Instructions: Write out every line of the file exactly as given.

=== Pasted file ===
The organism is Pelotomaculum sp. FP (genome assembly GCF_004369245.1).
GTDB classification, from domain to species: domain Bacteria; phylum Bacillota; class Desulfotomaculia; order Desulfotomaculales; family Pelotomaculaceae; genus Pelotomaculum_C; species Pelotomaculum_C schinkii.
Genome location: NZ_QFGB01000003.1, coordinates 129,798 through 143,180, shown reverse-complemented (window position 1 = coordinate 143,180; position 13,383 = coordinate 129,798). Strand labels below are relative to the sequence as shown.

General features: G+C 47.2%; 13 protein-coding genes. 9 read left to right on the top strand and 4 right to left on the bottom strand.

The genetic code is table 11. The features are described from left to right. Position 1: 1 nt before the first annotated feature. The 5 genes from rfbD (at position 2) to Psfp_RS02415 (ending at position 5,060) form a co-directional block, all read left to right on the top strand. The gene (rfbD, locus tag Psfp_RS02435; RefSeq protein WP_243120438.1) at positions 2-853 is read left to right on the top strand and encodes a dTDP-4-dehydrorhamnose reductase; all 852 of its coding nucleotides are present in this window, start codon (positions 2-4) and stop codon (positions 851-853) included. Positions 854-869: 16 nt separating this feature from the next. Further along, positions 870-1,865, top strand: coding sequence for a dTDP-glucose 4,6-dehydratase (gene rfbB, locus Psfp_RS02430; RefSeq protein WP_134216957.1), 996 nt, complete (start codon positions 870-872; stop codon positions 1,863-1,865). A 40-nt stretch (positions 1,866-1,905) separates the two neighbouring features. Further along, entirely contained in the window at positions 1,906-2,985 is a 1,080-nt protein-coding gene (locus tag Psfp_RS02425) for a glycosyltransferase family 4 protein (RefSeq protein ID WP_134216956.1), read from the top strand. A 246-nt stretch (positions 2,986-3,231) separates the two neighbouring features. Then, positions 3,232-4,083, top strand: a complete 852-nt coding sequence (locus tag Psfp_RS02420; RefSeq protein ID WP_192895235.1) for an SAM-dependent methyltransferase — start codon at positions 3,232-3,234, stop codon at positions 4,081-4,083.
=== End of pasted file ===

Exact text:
The organism is Pelotomaculum sp. FP (genome assembly GCF_004369245.1).
GTDB classification, from domain to species: domain Bacteria; phylum Bacillota; class Desulfotomaculia; order Desulfotomaculales; family Pelotomaculaceae; genus Pelotomaculum_C; species Pelotomaculum_C schinkii.
Genome location: NZ_QFGB01000003.1, coordinates 129,798 through 143,180, shown reverse-complemented (window position 1 = coordinate 143,180; position 13,383 = coordinate 129,798). Strand labels below are relative to the sequence as shown.

General features: G+C 47.2%; 13 protein-coding genes. 9 read left to right on the top strand and 4 right to left on the bottom strand.

The genetic code is table 11. The features are described from left to right. Position 1: 1 nt before the first annotated feature. The 5 genes from rfbD (at position 2) to Psfp_RS02415 (ending at position 5,060) form a co-directional block, all read left to right on the top strand. The gene (rfbD, locus tag Psfp_RS02435; RefSeq protein WP_243120438.1) at positions 2-853 is read left to right on the top strand and encodes a dTDP-4-dehydrorhamnose reductase; all 852 of its coding nucleotides are present in this window, start codon (positions 2-4) and stop codon (positions 851-853) included. Positions 854-869: 16 nt separating this feature from the next. Further along, positions 870-1,865, top strand: coding sequence for a dTDP-glucose 4,6-dehydratase (gene rfbB, locus Psfp_RS02430; RefSeq protein WP_134216957.1), 996 nt, complete (start codon positions 870-872; stop codon positions 1,863-1,865). A 40-nt stretch (positions 1,866-1,905) separates the two neighbouring features. Further along, entirely contained in the window at positions 1,906-2,985 is a 1,080-nt protein-coding gene (locus tag Psfp_RS02425) for a glycosyltransferase family 4 protein (RefSeq protein ID WP_134216956.1), read from the top strand. A 246-nt stretch (positions 2,986-3,231) separates the two neighbouring features. Then, positions 3,232-4,083, top strand: a complete 852-nt coding sequence (locus tag Psfp_RS02420; RefSeq protein ID WP_192895235.1) for an SAM-dependent methyltransferase — start codon at positions 3,232-3,234, stop codon at positions 4,081-4,083.